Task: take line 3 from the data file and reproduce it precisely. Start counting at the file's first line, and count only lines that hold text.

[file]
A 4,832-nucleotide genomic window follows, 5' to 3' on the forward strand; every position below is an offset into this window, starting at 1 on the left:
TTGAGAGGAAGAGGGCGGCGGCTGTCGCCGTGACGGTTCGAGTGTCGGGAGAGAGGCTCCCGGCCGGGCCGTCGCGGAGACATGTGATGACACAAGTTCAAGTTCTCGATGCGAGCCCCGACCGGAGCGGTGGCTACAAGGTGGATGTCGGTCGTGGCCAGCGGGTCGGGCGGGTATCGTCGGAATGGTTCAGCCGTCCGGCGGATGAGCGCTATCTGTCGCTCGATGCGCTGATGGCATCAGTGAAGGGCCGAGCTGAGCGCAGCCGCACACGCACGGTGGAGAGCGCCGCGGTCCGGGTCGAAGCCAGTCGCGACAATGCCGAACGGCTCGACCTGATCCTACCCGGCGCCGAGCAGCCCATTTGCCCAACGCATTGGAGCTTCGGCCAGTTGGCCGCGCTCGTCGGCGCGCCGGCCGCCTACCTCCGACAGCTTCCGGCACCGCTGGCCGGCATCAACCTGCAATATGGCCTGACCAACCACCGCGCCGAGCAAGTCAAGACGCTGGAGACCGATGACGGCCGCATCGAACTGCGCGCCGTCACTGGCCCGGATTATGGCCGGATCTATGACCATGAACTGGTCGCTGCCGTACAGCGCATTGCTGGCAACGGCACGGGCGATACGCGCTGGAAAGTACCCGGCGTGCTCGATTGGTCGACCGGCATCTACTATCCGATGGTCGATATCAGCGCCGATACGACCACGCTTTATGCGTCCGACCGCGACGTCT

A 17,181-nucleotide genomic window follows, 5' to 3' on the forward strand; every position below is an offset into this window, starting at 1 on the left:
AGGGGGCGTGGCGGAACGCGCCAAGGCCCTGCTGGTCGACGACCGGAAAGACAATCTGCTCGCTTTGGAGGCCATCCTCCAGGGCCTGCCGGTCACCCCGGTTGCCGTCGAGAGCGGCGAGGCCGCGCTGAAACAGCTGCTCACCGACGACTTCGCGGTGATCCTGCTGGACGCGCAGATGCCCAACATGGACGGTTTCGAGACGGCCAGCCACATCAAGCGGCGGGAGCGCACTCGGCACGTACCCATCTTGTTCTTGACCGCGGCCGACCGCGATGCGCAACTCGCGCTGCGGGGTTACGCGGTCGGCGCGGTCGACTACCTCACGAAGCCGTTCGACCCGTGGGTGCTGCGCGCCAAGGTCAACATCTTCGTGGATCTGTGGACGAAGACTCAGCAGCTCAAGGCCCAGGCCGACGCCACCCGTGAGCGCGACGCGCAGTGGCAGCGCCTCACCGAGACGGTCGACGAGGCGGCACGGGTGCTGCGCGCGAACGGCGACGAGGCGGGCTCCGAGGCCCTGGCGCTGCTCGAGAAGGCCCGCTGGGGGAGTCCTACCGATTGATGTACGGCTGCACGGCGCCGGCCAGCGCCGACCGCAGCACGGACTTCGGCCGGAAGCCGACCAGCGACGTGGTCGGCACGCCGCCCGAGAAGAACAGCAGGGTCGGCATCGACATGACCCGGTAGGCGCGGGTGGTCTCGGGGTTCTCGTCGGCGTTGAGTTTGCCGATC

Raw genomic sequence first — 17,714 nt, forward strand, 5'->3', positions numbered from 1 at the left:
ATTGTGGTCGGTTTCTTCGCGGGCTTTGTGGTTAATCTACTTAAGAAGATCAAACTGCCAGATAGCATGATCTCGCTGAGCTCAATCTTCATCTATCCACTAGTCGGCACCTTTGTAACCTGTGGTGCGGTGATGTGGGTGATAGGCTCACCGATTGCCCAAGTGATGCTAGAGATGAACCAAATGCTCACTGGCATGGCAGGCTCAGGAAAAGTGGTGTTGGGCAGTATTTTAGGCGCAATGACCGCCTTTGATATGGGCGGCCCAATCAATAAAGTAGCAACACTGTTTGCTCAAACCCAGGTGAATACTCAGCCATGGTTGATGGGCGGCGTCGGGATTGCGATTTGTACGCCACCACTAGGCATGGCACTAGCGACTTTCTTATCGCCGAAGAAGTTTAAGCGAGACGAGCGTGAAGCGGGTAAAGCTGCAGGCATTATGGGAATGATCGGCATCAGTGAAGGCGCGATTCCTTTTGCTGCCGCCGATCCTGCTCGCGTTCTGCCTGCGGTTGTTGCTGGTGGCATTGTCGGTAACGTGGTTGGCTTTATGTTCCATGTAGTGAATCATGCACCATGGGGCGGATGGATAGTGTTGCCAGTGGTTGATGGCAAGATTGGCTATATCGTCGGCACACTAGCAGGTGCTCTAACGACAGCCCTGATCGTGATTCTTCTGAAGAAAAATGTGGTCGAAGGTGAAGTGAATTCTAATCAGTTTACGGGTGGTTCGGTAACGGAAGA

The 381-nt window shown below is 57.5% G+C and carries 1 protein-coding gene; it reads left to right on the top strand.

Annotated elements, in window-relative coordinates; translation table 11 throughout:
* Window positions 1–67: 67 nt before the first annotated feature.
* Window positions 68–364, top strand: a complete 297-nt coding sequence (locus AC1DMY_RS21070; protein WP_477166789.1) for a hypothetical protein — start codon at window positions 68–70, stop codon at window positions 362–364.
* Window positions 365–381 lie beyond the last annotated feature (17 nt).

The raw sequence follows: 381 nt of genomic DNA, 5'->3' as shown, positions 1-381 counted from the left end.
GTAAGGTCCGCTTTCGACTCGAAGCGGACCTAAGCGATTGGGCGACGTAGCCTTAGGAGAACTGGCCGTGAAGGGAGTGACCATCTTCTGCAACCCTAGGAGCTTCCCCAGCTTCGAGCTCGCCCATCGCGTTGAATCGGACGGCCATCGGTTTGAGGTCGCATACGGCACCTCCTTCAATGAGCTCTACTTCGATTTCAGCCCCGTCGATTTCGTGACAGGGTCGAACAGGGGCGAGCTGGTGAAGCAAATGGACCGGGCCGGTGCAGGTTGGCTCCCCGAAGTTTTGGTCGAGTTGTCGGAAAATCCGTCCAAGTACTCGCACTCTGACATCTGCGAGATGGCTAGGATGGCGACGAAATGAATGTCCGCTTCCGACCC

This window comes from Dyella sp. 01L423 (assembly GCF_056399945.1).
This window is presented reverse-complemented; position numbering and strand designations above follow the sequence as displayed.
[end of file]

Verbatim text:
A 17,181-nucleotide genomic window follows, 5' to 3' on the forward strand; every position below is an offset into this window, starting at 1 on the left: